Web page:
Koh Samui Culture

Koh Samui Culture

Koh Samui may be a picture perfect vacation destination but it’s also a living and working island with distinctive local customs and habits. Read on to learn more about Koh Samui culture including its markets, festivals, sports and more.

The very first settlers that landed in Koh Samui were Chinese traders and Muslim fishermen – both groups still inhabit the island living peacefully alongside their friendly Thai neighbours. In the early 1970s, Samui became popular with the hippie backpacking community as an unspoiled hideaway in the gulf of Thailand. This was the start of tourism in Samui and with impressive investment in its infrastructure, the island has since evolved into the popular vacation destination it is today.

Fruit-market-in-SamuiA great place to get an authentic taste of Koh Samui life is at the local markets like the Nathon fresh food market, the Lam Din market and the Hua Thanon fishing village. Here you will find a proud and vibrant local culture without the hubbub of too many tourists.

Another important part of daily life on Koh Samui are traditional Thai festivals. The larger celebrations are Chinese New Year which takes place in February, Songkran, the Thai New Year, in April and Loi Krathong, which is also known as the festival of light, which takes place in November. These lively festivals involve parties, processions, food fairs, temple festivals and live performances all over the island. There are also regular food and cultural events staged by the Tourism Authority of Thailand in the island’s capital Nathon.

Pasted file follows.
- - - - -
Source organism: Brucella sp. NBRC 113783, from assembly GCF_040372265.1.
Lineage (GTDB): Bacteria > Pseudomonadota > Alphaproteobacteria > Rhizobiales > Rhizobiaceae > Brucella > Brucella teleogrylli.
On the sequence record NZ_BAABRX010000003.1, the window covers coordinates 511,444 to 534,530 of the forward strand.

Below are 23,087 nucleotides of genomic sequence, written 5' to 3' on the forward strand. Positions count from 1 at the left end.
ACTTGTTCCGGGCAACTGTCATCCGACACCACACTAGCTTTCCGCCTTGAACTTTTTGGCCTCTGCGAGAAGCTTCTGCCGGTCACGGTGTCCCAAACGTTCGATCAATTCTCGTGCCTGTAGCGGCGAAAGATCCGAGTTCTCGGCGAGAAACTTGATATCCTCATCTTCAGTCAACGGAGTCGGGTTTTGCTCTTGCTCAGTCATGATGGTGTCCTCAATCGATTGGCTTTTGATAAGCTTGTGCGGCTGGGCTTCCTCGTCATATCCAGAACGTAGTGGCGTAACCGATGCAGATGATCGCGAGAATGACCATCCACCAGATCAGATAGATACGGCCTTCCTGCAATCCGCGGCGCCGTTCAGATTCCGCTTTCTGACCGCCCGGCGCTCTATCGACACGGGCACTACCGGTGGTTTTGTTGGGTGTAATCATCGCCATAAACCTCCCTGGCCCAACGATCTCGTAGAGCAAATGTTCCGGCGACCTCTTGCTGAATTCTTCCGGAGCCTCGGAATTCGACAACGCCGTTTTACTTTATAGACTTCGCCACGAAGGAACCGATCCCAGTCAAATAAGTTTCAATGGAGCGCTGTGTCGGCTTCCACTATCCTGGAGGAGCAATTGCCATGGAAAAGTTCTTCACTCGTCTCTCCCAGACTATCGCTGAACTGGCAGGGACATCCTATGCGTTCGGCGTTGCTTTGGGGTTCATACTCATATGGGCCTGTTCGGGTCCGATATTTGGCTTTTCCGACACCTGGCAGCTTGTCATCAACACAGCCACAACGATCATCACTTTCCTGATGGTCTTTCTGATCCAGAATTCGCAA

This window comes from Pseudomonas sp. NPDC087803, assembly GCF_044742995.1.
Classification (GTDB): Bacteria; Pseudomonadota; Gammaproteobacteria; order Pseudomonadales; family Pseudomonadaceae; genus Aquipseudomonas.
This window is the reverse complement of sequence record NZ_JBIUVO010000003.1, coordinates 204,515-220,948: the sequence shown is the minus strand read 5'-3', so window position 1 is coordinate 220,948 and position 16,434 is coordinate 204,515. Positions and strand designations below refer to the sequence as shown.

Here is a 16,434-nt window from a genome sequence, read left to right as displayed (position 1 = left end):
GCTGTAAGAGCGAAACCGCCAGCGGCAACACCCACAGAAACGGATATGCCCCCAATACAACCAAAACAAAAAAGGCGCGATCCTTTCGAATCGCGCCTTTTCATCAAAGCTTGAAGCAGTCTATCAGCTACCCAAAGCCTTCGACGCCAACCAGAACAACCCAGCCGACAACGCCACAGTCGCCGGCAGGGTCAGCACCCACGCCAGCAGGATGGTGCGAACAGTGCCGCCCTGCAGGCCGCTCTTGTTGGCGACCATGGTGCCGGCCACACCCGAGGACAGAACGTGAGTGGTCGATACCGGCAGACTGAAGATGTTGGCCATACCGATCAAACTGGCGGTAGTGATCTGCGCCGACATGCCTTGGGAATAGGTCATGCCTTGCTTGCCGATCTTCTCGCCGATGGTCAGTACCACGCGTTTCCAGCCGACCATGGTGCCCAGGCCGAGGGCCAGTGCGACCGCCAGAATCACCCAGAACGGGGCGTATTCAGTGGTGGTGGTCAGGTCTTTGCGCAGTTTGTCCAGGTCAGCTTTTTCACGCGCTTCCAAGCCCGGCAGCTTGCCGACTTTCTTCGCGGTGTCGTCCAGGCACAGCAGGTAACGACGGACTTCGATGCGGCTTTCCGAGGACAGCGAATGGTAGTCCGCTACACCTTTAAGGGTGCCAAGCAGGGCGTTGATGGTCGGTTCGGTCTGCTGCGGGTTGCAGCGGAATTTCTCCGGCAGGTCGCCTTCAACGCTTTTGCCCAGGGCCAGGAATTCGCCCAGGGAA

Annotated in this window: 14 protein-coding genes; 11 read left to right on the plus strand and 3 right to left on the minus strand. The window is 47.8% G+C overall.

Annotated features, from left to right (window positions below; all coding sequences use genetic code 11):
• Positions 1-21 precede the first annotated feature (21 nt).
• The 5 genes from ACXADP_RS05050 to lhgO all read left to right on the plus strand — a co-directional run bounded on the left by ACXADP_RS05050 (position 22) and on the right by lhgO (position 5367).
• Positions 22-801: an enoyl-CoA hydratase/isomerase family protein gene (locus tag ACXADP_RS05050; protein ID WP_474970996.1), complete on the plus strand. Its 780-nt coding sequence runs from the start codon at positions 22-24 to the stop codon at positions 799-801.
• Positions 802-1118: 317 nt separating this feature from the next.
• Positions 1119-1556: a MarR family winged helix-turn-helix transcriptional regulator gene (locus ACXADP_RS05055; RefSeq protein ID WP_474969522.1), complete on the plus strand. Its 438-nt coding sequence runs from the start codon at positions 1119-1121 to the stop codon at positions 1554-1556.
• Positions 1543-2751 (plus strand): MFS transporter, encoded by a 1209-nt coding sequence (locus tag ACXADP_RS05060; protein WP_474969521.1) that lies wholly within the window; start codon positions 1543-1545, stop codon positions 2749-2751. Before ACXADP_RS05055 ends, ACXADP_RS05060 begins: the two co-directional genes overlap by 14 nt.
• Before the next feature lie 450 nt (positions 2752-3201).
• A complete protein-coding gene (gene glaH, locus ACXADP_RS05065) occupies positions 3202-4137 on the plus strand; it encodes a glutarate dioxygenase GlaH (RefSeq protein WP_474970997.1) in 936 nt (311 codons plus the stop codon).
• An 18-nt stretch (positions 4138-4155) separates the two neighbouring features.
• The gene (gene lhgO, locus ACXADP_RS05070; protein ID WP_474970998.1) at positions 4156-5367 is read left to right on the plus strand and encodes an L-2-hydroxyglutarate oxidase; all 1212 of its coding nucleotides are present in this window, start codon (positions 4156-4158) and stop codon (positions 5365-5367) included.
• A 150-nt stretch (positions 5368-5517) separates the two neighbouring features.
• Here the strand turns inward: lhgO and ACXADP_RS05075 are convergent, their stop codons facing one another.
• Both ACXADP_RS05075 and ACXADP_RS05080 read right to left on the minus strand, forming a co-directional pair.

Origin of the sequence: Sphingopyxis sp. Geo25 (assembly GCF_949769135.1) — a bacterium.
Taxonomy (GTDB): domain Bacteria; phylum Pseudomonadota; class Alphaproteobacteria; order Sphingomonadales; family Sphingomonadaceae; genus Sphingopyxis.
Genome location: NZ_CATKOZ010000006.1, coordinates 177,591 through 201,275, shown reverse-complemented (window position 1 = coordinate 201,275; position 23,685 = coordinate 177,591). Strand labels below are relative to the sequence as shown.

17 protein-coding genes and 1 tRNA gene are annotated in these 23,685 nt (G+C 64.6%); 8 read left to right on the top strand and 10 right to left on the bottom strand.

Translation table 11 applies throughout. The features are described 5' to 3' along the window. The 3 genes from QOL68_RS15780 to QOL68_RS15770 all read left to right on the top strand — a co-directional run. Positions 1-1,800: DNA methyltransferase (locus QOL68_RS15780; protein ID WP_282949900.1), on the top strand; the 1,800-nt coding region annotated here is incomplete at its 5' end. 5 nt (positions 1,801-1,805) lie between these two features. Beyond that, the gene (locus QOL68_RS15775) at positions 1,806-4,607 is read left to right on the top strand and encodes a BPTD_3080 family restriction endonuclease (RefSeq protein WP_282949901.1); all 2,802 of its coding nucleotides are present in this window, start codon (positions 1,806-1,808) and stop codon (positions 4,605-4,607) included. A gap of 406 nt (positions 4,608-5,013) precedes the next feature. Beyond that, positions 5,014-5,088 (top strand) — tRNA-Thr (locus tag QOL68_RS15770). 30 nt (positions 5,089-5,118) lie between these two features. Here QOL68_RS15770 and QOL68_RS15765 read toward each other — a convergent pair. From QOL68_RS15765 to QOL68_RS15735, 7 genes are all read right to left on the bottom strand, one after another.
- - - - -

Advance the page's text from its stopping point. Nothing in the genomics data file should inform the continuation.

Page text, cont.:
Passing from village to village throughout the year are Koh Samui’s renowned temple fairs. Popular with locals and visitors of all ages these fairs combine live entertainment, local food, market stalls and plenty of fun. Expect to find flip flops galore, plenty of Kung Fu films on show lots of local delicacies including crispy deep-fried grasshoppers!

Buffalo fighting is still a big local sport in Koh Samui, with champion buffaloes being worth more than one million baht. The fighting season varies according to customs and ceremonies so it’s impossible to predict when to watch a fight, but if you visit at the right time they usually take place at stadiums in Ban Makham near Nathon and Ban Saket. Unlike Spanish bull fighting, the animals fight one another, locking horns in a lively display of power and play.

As Thailand’s national sport Thai boxing is another part of Koh Samui life. The sport developed from the ancient Muay Thai martial art and fighters are faced with rigorous training before stepping into the ring. Visitors can see traditional Thai fights Mon, Wed and Sat nights at Phetch Buncha Stadium on in Chaweng or at Lamai Beach on Saturday nights for lady boxing.

Local bars or ‘country’ bars are the venue of choice Koh Samui Culture dictates that Tai boxing remains very popularfor local people and are a perfect way to enjoy a typical Samui tradition. Local bars offer live local music, great food and plenty of drinks with the friendly local people. Visitors are just as welcome to join the party so come alone or bring Thai friends if you have them, to fully appreciate the local revelry. Country bars are mostly located around the main island ring road and are easy to spot with cowboy style logos and small stages by the bar.

Koh Samui is a stunning vacation destination with some of the friendliest local people in the world. With its culture of lively festivals, ancient temples and historic sites to sports, spas, restaurants and some of the best beaches in the world, there’s plenty to lure you to discover Koh Samui culture for yourself.


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